CLI scripts to help editing, viewing and printing many filetypes. Incl a Spritz-like CLI reader too.
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LICENSE
README.md
catthatfile
lapdf
lo
lo2e
lowo
nonascii
prevlpr
rbyw
slo
sszerk
svlo
szerk
v
vcl
wothin

README.md

cli_view_edit

CLI scripts to help editing, viewing and printing many filetypes. Incl a Spritz-like CLI reader too.

  • lapdf [file] is just short for latex then dvipdf a file.

  • nonascii [file] shows non-ascii characters in your file. They can be quite annoying sometimes.

  • prevlpr [file] is a command-line utility for postscript printing documents. It tries to convert various file formats (including pdf, txt, office documents, latex, html) into ps, shows it, and asks for printing options. Can do, in principle, one- or two-sided printing on suitable printers, or can cooperate with manually (re-)feeding a printer so that the result is two-sided (credits partially go to Imre Péter Tóth). Also prepared for producing a pdf for email-printing. If psbind (http://freecode.com/projects/psbind) is installed then it applies psbind with a push of a button. The printer can be specified in the file ~/.prevlpr_printer.txt . It can handle a particular boolean LaTeX switch of the type "setbool{solu}{true}" or "setbool{solu}{false}" which I use for solutions on or off in problem sheets or exams (notice this won't work with dos-type linebreaks).

  • rbyw (Read By Word) is yet another Spritz-like reader (http://www.spritzinc.com/). With rbyw [file] it reads text files, and also tries to convert many other formats to plain text before reading. Uses html2text, pdftotext, catdoc, docx2txt (http://docx2txt.cvs.sourceforge.net/docx2txt/) for this, they need to be installed for the corresponding file format. Requires gawk for proper utf handling, plain awk doesn't do it right. Can also read from the www if used as rbyw [url]. Comfortably adjust speed while playing with "." or "6" and "," or "4"; fast forward with "t" or "8"; pause with [space] or "0", and then roll back and forward one word "b" or "1" and "f" or "3" or 100 words "B" or "7" and "F" or "9". A bar shows you where you are in the file. "q" quits at any time. Credits go to Ferenc Wettl for making it nicer-looking.

  • szerk [file(s)] or [part(s) of filename(s)] opens any matching files from the current directory for editing, maybe several at a time. Handles many formats according their file extensions. Editing and compiling (latex) is done in a new directory in ~/tmp, hence no mess is left behind. Opens appropriate file viewer as well (e.g. evince for compiled latex files, or firefox for viewing html). For latex files an auxiliary file is created (and not saved!!!) if %szerkbodystart and %szerkbodyend are found as separate lines, handy for editing long presentations (don't need to compile every slide every time).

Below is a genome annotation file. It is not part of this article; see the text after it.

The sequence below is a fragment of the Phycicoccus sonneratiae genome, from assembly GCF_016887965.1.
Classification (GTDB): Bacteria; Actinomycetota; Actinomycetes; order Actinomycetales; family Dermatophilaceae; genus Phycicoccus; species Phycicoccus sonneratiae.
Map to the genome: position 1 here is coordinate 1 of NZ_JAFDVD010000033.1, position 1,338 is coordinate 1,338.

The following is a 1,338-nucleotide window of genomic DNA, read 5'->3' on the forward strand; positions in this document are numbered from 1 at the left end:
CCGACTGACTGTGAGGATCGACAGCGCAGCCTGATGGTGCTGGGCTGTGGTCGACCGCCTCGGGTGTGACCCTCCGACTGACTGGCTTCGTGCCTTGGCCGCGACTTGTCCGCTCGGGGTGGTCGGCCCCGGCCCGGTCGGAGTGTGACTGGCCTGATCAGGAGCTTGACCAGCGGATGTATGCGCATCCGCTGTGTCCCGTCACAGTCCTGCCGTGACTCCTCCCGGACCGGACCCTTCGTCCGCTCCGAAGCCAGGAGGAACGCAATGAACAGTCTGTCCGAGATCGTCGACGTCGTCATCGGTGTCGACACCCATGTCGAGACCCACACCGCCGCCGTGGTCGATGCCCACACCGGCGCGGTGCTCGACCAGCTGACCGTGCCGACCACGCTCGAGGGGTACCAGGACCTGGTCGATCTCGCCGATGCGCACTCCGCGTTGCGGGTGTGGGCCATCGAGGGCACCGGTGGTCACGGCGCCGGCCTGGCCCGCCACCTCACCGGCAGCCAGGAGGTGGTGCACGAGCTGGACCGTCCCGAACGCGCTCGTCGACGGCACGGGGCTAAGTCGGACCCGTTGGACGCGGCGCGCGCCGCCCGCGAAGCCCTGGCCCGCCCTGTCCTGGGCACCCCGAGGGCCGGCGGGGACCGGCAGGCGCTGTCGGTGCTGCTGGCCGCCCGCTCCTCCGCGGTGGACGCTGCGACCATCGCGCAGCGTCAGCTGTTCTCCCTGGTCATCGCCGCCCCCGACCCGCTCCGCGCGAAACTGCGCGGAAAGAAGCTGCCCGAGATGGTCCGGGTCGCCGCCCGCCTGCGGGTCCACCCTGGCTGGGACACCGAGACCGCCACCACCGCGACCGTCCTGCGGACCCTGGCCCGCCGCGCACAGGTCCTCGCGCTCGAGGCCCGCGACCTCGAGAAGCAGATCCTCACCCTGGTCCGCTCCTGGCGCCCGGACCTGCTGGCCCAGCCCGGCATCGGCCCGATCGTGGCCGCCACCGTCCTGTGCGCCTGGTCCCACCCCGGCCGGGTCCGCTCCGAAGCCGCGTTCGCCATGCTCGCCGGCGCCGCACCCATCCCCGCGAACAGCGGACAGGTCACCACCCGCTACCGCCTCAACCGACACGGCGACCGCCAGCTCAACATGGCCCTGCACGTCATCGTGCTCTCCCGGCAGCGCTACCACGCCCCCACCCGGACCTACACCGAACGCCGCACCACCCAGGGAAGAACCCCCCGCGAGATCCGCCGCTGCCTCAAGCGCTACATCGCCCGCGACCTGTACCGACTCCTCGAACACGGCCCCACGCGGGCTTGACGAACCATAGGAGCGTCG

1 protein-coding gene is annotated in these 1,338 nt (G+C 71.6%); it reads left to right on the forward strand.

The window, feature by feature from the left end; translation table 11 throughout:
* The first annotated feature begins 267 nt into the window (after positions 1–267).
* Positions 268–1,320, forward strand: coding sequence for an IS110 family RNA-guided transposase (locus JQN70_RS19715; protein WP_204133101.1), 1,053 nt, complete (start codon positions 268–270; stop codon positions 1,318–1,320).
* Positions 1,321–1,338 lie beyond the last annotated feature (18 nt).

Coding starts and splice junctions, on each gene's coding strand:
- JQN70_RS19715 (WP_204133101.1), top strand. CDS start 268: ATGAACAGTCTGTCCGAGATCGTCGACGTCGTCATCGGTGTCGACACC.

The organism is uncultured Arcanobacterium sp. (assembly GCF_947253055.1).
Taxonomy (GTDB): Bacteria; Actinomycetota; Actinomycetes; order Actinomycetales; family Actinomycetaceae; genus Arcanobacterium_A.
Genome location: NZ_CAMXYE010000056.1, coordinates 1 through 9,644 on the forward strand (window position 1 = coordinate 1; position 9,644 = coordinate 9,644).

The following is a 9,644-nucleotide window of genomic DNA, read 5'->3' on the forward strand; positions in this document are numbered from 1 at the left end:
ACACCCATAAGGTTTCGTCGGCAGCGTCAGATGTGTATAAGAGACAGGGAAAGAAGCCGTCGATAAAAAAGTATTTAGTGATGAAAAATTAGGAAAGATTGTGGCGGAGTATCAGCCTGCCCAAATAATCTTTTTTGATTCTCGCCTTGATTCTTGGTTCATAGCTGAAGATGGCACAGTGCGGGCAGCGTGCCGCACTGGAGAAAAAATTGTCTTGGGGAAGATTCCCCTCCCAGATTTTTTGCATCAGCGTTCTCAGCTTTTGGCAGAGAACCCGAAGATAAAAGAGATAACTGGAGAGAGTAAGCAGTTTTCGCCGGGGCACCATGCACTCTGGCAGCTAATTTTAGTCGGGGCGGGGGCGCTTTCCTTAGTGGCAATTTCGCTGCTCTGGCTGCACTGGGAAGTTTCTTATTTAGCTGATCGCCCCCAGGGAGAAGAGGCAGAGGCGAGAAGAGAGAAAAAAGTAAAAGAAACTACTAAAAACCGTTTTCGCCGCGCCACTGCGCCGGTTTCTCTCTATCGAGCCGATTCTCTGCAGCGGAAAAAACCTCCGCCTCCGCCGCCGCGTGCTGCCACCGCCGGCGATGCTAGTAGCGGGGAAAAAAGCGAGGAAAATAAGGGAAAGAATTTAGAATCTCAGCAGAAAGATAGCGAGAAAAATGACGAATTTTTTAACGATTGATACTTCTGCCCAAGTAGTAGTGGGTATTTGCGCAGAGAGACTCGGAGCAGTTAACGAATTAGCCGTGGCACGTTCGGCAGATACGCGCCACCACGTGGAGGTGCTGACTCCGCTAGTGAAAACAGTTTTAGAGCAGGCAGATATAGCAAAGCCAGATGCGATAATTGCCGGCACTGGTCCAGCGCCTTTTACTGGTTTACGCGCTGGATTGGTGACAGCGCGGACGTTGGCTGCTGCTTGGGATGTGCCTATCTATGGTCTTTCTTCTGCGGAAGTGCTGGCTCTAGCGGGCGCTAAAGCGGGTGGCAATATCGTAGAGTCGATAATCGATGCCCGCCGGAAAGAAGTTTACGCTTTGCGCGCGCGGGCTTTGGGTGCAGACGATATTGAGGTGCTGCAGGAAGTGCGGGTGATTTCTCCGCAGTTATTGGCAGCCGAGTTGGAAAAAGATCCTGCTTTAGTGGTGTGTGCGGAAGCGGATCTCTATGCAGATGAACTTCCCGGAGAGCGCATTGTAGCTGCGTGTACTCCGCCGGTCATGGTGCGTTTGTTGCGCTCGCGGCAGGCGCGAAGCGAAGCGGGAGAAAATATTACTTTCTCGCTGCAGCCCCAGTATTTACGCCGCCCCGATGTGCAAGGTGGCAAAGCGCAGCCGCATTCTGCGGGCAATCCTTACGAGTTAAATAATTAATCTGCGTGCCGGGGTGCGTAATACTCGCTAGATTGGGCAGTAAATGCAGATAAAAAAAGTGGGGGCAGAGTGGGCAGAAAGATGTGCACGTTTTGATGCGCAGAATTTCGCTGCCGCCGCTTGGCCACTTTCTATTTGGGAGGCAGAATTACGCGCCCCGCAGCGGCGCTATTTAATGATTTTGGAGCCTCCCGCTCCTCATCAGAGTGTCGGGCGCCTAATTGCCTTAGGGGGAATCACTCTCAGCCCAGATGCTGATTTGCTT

• sszerk is very similar except it opens two pdf's for latex files which makes it nicer to edit complicated documents.

  • v [file(s)] or [part(s) of filename(s)] opens any matching files from the current directory for viewing. Latex files are compiled in /tmp/ (no mess is left behind) and pdf is shown. It can handle a particular boolean LaTeX switch of the type "setbool{solu}{true}" or "setbool{solu}{false}" which I use for solutions on or off in problem sheets or exams (notice this won't work with dos-type linebreaks).

  • vcl is very similar, it also copies full filename into xclipboard, useful if we want to make a notice of the file.

  • lo, lo2e, lowo, slo, svlo (Lots of documents Opener): these form a document or webpage viewing queue system, they use "silent_cpucsekk" from my other repo "cli_util". Script "slo" is the server, could be launched from your startup sequence. It waits for your system load to settle, then opens the next document or webpage in the queue, stored in ~/.slo/2p.txt. "svlo" does the actual opening (invokes "v" above for most file types). Scripts "lo", "lo2e" and "lowo" feed the queue: "lo/lo2e [url or (parts of) filename(s)]" just adds the stuff specified in its argument, while "lowo [filename]" goes through the file specified in your ~/.lowo folder and opens webpages in there one by one. Great for going through routine webpages (like news, Facebook, etc) or through a saved list of urls from a long day. See the script for more details.

  • wothin (webpage opener thinner) is an additional layer to lowo et al. It reads a [file].txt in ~/.lowo/wothin/ that has lines like

lista 2
listb 3
listc 7

where lista.txt, listb.txt and listc.txt are lists in ~/.lowo with webpage urls. Use as wothin [file]. The idea is that one might want to see every item in the file lista.txt once in two days, in listb.txt once in three days, and in listc.txt weekly. However, if e.g. listc has 21 urls, these shouldn't pour at one as 21 webpages all at once every Sunday, rather they should be evenly distributed in groups of 3 throughout a week. This is what wothin [file] will automatically do if run once a day. It prepares the thinned list for the day, then feeds it into lowo.

  • catthatfile is just a small utility that is used by some of the above. It pings the original file every 30 seconds until the copy is being looked at. This makes sure that the filesystem under the original doesn't umount due to timeout (encfs can do that for example).

I'm no programmer, so please don't blame me on the quality of the code. :-) Licensed under GNU GPLv3.